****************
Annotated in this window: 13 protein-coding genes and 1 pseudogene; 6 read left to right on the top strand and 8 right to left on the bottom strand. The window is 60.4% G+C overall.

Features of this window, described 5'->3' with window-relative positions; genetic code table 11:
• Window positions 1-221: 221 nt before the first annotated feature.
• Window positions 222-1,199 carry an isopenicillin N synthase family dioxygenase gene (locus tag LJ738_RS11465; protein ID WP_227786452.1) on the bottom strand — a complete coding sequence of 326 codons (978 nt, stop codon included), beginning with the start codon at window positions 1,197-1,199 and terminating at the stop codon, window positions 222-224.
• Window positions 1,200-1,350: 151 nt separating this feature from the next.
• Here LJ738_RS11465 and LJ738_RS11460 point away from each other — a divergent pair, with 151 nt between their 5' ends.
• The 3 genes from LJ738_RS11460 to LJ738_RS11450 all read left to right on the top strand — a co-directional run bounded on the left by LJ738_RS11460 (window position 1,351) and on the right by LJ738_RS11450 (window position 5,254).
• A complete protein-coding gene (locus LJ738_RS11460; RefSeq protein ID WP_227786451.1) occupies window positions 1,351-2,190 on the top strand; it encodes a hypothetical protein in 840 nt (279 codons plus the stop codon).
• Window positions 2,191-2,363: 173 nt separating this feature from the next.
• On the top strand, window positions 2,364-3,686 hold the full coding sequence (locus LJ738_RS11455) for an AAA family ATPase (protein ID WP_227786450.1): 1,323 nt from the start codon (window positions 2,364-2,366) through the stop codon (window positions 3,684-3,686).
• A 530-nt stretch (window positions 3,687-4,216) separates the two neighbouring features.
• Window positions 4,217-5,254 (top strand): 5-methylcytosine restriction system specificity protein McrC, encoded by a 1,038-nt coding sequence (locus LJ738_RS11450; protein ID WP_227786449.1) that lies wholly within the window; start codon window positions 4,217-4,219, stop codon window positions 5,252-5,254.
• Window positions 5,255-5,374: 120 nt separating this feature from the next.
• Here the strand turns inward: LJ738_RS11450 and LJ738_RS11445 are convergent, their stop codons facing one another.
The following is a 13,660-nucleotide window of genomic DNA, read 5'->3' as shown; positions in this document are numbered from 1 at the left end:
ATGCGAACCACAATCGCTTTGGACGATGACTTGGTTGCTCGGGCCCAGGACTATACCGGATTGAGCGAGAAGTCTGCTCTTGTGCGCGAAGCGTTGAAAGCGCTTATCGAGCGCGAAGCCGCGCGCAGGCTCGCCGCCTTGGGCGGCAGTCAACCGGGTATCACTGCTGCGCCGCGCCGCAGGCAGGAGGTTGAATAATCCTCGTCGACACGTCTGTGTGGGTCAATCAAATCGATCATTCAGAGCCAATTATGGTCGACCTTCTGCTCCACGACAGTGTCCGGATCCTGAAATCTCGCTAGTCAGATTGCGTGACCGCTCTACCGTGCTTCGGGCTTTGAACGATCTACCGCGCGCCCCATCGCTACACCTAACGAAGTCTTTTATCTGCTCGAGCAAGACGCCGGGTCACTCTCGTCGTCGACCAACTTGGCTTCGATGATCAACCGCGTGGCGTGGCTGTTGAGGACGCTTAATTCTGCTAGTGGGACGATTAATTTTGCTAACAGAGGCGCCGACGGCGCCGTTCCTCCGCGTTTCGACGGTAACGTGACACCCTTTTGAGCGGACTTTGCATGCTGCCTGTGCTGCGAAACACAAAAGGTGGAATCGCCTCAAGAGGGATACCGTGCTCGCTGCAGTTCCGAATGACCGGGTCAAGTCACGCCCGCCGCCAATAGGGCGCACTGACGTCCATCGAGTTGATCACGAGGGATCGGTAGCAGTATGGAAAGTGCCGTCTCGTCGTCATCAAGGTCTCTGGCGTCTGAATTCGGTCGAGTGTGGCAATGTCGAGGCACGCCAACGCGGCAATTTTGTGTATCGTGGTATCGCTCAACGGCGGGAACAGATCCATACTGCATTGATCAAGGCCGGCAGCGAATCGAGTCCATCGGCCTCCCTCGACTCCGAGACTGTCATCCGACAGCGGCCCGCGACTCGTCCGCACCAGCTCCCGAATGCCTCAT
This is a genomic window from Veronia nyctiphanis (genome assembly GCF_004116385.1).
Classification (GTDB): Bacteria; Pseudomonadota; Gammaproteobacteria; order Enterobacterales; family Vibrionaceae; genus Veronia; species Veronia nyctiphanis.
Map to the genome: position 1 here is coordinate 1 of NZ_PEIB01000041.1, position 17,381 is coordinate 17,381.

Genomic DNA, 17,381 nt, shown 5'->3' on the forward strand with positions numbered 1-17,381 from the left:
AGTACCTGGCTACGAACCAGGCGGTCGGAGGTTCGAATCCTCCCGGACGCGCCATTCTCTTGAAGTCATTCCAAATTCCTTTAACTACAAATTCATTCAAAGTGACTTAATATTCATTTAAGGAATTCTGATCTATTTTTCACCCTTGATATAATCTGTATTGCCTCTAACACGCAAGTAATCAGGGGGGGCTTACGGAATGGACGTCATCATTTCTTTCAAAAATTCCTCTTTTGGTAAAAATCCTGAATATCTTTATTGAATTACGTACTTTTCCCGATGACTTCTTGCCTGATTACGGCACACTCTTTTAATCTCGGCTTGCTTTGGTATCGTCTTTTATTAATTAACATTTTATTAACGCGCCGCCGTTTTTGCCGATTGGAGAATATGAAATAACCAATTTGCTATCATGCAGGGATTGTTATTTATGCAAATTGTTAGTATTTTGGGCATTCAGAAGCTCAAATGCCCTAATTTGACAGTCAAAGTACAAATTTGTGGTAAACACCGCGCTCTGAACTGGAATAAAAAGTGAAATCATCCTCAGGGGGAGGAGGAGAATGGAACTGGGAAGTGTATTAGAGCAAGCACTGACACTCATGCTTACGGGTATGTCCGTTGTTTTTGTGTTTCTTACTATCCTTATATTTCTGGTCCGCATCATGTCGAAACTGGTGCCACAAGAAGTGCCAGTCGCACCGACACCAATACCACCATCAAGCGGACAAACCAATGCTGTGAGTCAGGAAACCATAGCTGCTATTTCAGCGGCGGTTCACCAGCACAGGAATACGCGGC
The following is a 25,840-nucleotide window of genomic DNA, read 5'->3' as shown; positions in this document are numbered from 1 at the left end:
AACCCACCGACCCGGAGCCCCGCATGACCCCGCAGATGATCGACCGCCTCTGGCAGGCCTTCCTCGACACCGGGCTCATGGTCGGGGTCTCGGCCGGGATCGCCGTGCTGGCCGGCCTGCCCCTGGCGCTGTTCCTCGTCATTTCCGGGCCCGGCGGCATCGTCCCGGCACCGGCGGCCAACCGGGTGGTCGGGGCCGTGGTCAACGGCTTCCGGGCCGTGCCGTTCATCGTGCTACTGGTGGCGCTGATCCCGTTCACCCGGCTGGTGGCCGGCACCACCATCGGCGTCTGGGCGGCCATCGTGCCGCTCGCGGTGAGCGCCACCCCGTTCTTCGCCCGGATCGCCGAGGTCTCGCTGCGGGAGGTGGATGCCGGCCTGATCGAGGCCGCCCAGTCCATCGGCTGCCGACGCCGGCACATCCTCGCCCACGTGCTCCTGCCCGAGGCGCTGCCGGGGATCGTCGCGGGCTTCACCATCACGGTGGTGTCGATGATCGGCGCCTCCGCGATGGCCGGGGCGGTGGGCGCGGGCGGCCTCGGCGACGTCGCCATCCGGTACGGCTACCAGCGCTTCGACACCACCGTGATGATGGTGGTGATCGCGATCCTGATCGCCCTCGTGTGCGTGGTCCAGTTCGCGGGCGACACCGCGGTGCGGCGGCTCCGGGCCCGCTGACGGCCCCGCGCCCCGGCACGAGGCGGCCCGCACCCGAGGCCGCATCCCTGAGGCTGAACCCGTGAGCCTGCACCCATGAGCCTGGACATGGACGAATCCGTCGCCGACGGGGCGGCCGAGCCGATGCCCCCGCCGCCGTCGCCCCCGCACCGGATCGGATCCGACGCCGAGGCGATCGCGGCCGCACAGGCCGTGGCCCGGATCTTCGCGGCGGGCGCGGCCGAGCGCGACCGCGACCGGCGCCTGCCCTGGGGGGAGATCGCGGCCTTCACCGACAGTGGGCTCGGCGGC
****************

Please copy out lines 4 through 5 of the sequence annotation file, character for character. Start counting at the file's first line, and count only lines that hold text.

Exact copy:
• Window positions 222-1,199 carry an isopenicillin N synthase family dioxygenase gene (locus tag LJ738_RS11465; protein ID WP_227786452.1) on the bottom strand — a complete coding sequence of 326 codons (978 nt, stop codon included), beginning with the start codon at window positions 1,197-1,199 and terminating at the stop codon, window positions 222-224.
• Window positions 1,200-1,350: 151 nt separating this feature from the next.